A preferred exemplary embodiment of the present invention will hereinafter be described in conjunction with the appended drawings, wherein like designations denote like elements, and:
FIG. 1 is a side view and partially schematic view of a preferred embodiment of the invention comprising an oil/water separation system for use on ships to decontaminate bilge water;
FIG. 2 depicts a side view of the separator plate assembly used within the separation system of FIG. 1;
FIG. 3 is a sectional view taken along the 3--3 line of FIG. 2 showing a side view of the perforated plates used in the separator plate assembly of FIG. 2;
FIG. 4 depicts a side view of the coalescer plate assembly used within the separation system of FIG. 1
FIG. 5 is an enlarged fragmentary view of a portion of the separation system of FIG. 1 showing the air scrubber located in the upper portion of the coalescer;
FIG. 6 is top view of one of annular plates shown in FIG. 5;
FIG. 7 is a bottom view of the annular plate of FIG. 6; and
FIG. 8 is a side view showing two of the annular plates of FIGS. 6 and 7 stacked together.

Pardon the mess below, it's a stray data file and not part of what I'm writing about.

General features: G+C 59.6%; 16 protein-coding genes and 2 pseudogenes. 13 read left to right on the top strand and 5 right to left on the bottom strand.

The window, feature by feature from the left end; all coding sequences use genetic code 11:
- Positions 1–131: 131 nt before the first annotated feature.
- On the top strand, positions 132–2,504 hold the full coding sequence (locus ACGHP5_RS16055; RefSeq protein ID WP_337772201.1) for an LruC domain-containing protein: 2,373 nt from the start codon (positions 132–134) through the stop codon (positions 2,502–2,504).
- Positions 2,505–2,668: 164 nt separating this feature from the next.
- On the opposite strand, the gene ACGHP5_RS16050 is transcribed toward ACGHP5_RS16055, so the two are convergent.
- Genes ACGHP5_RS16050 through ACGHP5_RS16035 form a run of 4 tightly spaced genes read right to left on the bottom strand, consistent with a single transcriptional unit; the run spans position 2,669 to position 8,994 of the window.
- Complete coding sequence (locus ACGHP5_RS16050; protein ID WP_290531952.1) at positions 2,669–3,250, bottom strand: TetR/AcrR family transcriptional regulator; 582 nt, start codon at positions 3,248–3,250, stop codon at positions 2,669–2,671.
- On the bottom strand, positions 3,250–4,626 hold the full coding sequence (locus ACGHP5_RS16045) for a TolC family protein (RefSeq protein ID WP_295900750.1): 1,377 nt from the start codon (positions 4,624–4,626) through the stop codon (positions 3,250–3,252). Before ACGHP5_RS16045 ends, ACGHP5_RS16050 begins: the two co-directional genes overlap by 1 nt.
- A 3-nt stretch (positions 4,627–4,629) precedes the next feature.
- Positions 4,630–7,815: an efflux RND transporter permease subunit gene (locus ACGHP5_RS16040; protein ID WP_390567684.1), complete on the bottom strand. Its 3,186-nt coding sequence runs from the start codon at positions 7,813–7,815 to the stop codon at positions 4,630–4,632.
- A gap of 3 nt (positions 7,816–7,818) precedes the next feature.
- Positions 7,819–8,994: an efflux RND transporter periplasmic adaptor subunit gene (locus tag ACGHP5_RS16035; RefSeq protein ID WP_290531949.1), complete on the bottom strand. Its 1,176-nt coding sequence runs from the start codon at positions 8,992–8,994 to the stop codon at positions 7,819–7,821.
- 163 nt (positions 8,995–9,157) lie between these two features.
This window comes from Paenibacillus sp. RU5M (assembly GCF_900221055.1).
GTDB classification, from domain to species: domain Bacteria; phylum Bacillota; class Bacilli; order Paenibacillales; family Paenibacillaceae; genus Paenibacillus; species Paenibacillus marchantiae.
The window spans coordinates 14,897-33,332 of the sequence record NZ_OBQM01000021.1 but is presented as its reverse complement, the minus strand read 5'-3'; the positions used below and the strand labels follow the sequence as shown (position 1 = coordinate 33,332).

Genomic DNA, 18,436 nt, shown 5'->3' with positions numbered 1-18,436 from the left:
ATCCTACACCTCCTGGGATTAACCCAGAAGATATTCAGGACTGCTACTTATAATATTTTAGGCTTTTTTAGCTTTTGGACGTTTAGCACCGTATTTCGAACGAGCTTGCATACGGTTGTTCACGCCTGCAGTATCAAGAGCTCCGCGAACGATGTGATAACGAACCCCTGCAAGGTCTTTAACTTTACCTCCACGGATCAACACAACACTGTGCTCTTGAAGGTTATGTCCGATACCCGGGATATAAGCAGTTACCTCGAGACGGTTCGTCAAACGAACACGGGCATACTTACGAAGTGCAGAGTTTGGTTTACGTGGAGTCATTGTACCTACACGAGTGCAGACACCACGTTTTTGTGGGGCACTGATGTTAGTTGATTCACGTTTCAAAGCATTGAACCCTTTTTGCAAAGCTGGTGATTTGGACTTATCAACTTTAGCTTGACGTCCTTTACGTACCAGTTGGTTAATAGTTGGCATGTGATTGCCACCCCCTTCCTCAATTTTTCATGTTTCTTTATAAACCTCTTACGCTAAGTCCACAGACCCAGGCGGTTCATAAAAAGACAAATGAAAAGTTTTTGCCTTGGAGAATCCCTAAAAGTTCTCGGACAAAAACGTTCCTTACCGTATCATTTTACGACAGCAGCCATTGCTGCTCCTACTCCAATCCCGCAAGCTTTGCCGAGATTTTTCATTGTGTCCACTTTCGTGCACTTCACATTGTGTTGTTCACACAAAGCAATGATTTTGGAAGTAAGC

The illustrated embodiment will be described as the invention might be used in a marine application to treat oily bilge water, ballast water, and waters from other cleaning and descaling operations. However, it will be appreciated that the invention can be used to clean any other water contaminated with hydrocarbons, reclaiming for example all oils from fuel and oil storage tanks. More generally, the invention can be used to separate any immiscible liquids, such as may be generated by manufacturing processes or machining and metalworking operations, or as may be present naturally in such things as crude oil. Moreover, while the invention is directed to separation of liquids, it can also be used to separate suspended solids from liquids where the suspended solid behave as a liquid having a different specific gravity than the liquid in which they are suspended. Accordingly, as used herein the term "liquid" will be understood to include such suspensions of solids.